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Grounded by Gravity: A Well-Behaved Trade Model with Industry-Level Economies of Scale

Author

Listed:
  • Konstantin Kucheryavyy
  • Gary Lyn
  • Andrés Rodríguez-Clare

Abstract

Although economists have long been interested in the implications of Marshallian externalities (i.e., industry-level external economies of scale) for trading economies, the large number of equilibria that they typically imply has kept such externalities out of the recent quantitative trade literature. This paper presents a multi-industry trade model with industry-level economies of scale that nests a Ricardian model with Marshallian externalities as well as multi-industry versions of Krugman (1980} and Melitz (2003). The behavior of the model depends on two industry-level elasticities: the trade elasticity and the scale elasticity. We show that there is a unique equilibrium if the product of the trade and scale elasticities is weakly lower than one in all industries. The welfare analysis reveals that if this condition is satisfied then all countries gain from trade, even when the scale elasticity varies across industries. The presence of scale economies tends to lower the gains from trade except if the country specializes in industries with relatively high scale elasticities. On the other hand, scale economies amplify the gains from trade liberalization except if it leads to reallocation towards industries with relatively low scale elasticities.

Suggested Citation

  • Konstantin Kucheryavyy & Gary Lyn & Andrés Rodríguez-Clare, 2016. "Grounded by Gravity: A Well-Behaved Trade Model with Industry-Level Economies of Scale," NBER Working Papers 22484, National Bureau of Economic Research, Inc.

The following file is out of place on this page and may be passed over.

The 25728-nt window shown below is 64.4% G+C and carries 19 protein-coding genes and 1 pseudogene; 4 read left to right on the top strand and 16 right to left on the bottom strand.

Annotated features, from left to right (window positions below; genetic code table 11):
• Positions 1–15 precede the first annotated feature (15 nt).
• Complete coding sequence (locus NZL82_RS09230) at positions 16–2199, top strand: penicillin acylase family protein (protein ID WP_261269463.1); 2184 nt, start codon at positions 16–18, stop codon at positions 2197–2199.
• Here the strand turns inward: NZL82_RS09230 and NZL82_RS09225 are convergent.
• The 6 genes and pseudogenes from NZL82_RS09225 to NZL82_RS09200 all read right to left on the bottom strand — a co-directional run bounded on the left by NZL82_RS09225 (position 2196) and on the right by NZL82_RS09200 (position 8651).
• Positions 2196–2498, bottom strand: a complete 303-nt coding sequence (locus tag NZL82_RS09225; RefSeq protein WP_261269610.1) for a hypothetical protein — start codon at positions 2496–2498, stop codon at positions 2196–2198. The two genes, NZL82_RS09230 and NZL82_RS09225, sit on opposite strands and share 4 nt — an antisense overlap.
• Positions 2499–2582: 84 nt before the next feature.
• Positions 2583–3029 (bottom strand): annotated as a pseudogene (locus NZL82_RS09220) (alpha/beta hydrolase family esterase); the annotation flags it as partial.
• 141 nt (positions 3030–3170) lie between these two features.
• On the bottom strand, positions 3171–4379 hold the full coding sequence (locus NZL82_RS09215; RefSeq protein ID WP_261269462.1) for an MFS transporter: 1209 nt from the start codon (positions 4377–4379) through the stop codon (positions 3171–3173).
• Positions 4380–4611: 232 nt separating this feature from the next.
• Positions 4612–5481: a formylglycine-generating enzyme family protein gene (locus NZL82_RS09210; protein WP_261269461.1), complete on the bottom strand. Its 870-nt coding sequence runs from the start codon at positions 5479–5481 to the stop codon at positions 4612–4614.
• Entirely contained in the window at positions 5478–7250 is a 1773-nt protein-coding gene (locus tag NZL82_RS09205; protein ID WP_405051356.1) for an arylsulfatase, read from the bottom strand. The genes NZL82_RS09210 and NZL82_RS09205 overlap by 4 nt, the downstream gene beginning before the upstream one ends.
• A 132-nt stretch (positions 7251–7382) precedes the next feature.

• Handle: RePEc:nbr:nberwo:22484
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    References listed on IDEAS

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    Cited by:

    1. Keith Head & Thierry Mayer, 2019. "Brands in Motion: How Frictions Shape Multinational Production," American Economic Review, American Economic Association, vol. 109(9), pages 3073-3124, September.
    2. Luca David Opromolla & Lorenzo Caliendo & Fernando Parro & Alessandro Sforza, 2017. "Goods and Factor Market Integration: A Quantitative Assessment of the EU Enlargement," Working Papers w201717, Banco de Portugal, Economics and Research Department.
    3. Simon Fuchs, 2018. "The Spoils of War: Trade Shocks during WWI and Spain’s Regional Development," 2018 Meeting Papers 1172, Society for Economic Dynamics.
    4. Rodrigo Adão & Costas Arkolakis & Federico Espósito, 2019. "Spatial Linkages, Global Shocks, and Local Labor Markets: Theory and Evidence," Cowles Foundation Discussion Papers 2163, Cowles Foundation for Research in Economics, Yale University.

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    JEL classification:

    • F10 - International Economics - - Trade - - - General

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